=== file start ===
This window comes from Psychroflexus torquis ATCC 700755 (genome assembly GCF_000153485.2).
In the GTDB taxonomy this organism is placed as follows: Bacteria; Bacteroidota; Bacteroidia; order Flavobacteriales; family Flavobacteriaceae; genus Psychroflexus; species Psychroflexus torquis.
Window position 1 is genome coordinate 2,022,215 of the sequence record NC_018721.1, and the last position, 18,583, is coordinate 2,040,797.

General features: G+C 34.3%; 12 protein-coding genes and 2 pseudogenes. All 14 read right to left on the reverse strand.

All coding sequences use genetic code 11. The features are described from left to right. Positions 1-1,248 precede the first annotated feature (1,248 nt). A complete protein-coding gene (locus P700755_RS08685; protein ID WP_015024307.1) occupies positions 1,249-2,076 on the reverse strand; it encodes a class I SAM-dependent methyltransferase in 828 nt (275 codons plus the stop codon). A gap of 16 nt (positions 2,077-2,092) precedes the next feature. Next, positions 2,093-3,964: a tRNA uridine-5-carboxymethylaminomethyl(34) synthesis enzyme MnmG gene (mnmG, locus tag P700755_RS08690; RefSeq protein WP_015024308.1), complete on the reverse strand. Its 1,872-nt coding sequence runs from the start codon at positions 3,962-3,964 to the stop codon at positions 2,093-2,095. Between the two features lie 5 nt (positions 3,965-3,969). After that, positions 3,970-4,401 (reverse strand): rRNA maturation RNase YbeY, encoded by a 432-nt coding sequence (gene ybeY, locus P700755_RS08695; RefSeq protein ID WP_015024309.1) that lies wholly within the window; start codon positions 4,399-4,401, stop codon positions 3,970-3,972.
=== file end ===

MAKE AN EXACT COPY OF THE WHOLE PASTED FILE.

This window comes from Psychroflexus torquis ATCC 700755 (genome assembly GCF_000153485.2).
In the GTDB taxonomy this organism is placed as follows: Bacteria; Bacteroidota; Bacteroidia; order Flavobacteriales; family Flavobacteriaceae; genus Psychroflexus; species Psychroflexus torquis.
Window position 1 is genome coordinate 2,022,215 of the sequence record NC_018721.1, and the last position, 18,583, is coordinate 2,040,797.

General features: G+C 34.3%; 12 protein-coding genes and 2 pseudogenes. All 14 read right to left on the reverse strand.

All coding sequences use genetic code 11. The features are described from left to right. Positions 1-1,248 precede the first annotated feature (1,248 nt). A complete protein-coding gene (locus P700755_RS08685; protein ID WP_015024307.1) occupies positions 1,249-2,076 on the reverse strand; it encodes a class I SAM-dependent methyltransferase in 828 nt (275 codons plus the stop codon). A gap of 16 nt (positions 2,077-2,092) precedes the next feature. Next, positions 2,093-3,964: a tRNA uridine-5-carboxymethylaminomethyl(34) synthesis enzyme MnmG gene (mnmG, locus tag P700755_RS08690; RefSeq protein WP_015024308.1), complete on the reverse strand. Its 1,872-nt coding sequence runs from the start codon at positions 3,962-3,964 to the stop codon at positions 2,093-2,095. Between the two features lie 5 nt (positions 3,965-3,969). After that, positions 3,970-4,401 (reverse strand): rRNA maturation RNase YbeY, encoded by a 432-nt coding sequence (gene ybeY, locus P700755_RS08695; RefSeq protein ID WP_015024309.1) that lies wholly within the window; start codon positions 4,399-4,401, stop codon positions 3,970-3,972.